A great deal of beautifully-played hot jazz was offered to us that August afternoon.  Here are the first seven tunes, one for each day of the week.

I GET THE BLUES WHEN IT RAINS (fortunately, this song title did not come true at Brice’s party):

THAT’S MY WEAKNESS NOW (with the verse and a second chorus and a third — how much music the New Wonders can, like their ancestors, pack into three minutes):

MY GAL SAL (thinking of the pride of Ogden, Utah):

CHICAGO:

ONE LITTLE KISS (their homage to Cliff Edwards and the Eton Boys, nobly done):

TAKE YOUR TOMORROW (thinking of Bix and Tram):

POOR PAPA:

There are two more lavishly Edenic segments to come.  Not blasphemous, just paradisical.

May your happiness increase!

WHO WAS MIKE DURSO AND WHERE DID HE GO?

I would guess that hot jazz, especially the Chicagoan variety, would have upset Hercule Poirot’s delicate stomach, but we could use his help on this matter.  This posting owes its existence to my new jazz-friend (although I’ve read his work for a long time), Larry Kart of Chicago.  I’ll let Larry start us off:

You may be way ahead of me here (at least I hope you are), but listening to the radio Saturday, I heard this 1927 track “The New Twister” by The Wolverines (Bix’s old band under the leadership of pianist Dick Voynow, with Jimmy McPartland taking Bix’s place). The music has IMO a proto-Chicagoans feel (the first McKenzie-Condon sides were shortly to be made). Drummer Vic Moore has a nice a “Chicago shuffle” feel going, 17-year-old reedman Maurice Bercov, says Dick Sudhalter in “Lost Chords,” had “heard Johnny Dodds and the rest on the South Side but worshipped Frank Teschmacher, emulating his tone, attack, off-center figures … he wound up recording two months before his idol [did] .”

But who the heck was trombonist Mike Durso, who takes the IMO impressively fluid solo here?

Thanks to “Atticus Jazz” for the lovely transfer of this rare 78, as always:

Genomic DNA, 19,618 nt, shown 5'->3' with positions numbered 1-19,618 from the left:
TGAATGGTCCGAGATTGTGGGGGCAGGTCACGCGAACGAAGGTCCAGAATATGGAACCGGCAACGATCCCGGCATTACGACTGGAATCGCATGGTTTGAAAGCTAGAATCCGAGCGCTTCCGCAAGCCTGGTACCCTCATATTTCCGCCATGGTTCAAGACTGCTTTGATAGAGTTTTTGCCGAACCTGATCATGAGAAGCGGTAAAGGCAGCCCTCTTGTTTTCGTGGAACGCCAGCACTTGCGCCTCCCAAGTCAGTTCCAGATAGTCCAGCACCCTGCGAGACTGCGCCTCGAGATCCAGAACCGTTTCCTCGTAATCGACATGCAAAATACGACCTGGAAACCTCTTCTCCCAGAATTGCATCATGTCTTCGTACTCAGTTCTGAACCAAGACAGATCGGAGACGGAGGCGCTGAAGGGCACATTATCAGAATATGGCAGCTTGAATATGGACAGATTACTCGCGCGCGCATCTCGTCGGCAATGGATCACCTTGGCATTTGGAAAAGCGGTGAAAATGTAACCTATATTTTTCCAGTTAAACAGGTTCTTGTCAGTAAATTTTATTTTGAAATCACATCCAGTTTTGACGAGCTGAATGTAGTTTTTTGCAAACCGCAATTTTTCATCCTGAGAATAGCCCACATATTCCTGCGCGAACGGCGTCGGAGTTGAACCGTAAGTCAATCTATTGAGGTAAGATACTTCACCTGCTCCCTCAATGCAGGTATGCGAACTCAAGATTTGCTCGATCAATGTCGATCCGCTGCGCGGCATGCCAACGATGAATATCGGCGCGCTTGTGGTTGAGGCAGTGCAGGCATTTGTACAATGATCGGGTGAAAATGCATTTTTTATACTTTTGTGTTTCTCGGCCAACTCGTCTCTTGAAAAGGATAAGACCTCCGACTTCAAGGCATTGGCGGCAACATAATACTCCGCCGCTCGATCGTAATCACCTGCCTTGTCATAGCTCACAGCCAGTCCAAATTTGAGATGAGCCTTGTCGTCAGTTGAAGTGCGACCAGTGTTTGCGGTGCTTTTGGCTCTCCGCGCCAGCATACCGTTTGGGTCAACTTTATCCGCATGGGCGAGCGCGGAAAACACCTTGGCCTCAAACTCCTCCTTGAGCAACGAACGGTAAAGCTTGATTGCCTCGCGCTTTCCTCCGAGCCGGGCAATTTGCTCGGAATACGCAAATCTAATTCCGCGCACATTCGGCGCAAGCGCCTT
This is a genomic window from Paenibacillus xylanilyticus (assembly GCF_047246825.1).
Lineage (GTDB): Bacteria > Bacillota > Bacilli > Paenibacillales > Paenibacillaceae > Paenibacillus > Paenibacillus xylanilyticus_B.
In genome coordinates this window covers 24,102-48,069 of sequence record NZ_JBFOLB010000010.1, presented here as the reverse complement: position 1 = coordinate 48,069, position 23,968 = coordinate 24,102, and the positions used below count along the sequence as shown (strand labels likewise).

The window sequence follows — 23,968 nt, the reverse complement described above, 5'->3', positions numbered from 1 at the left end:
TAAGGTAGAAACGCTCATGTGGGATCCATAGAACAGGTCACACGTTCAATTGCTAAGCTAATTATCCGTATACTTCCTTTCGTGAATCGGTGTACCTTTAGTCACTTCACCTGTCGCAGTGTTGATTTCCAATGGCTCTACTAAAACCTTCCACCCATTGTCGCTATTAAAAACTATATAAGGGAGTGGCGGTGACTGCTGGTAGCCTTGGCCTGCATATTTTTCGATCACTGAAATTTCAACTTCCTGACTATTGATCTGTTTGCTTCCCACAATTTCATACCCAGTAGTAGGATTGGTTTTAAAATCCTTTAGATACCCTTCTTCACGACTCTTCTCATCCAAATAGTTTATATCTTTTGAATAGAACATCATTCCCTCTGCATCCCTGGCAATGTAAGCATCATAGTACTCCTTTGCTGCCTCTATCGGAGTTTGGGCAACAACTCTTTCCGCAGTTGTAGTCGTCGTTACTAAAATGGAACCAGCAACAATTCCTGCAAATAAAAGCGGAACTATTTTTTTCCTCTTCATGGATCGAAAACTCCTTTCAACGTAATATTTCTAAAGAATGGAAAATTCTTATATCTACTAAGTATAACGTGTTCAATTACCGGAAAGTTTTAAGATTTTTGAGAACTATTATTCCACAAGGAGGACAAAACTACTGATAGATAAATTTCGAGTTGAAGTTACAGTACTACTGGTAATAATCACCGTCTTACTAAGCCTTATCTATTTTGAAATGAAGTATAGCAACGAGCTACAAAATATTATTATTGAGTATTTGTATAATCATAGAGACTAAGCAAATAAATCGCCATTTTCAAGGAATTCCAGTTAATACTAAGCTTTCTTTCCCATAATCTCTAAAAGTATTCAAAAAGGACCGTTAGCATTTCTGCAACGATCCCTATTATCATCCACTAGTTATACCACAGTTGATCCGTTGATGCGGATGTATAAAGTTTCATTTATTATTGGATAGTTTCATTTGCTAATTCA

The personnel of this band is listed as Dick Voynow, piano; director; Jimmy McPartland, cornet; Mike Durso, trombone; Maurie Bercov, clarinet, alto saxophone; unknown guitar; Basil Dupre, sb / Vic Moore, d. Chicago, October 12, 1927.

Back to Larry:

By contrast, here is THE NEW TWISTER played by Miff Mole and the Molers (with Red Nichols, et al.) from the same year. Mole’s trombone work here is not without its charms, but in terms of swing and continuity, it’s day and night, no?

To complicate matters (or to add more evidence) here is the reverse side of that disc, SHIM-ME-SHA-WABBLE:

Larry continues:

The guitarist on the Wolverines track is Dick McPartland, Jimmy’s brother. Bercov’s contemporary, pianist Tut Soper, described him as an “extremely galling, sarcastic and difficult man.”

Looking for more on Durso, I came across this “moderne” 1928 piece by trumpeter Donald Lindley, “Sliding Around,” on which Durso may be a sideman. (There’s no trombone solo though.) Jazz it’s not, though it’s certainly aware of jazz — those oblique references to “Royal Garden Blues.” That’s Lindley , b. 1899, in the cap [the YouTube portrait]:

The beautiful video is by our friend Enrico Borsetti, another one of my benefactors, and the Lindley side eerily prefigures the Alec Wilder Octet.

Finally, here is LIMEHOUSE BLUES by “The Wolverine Orchestra” which might have Durso audible in solo and ensemble: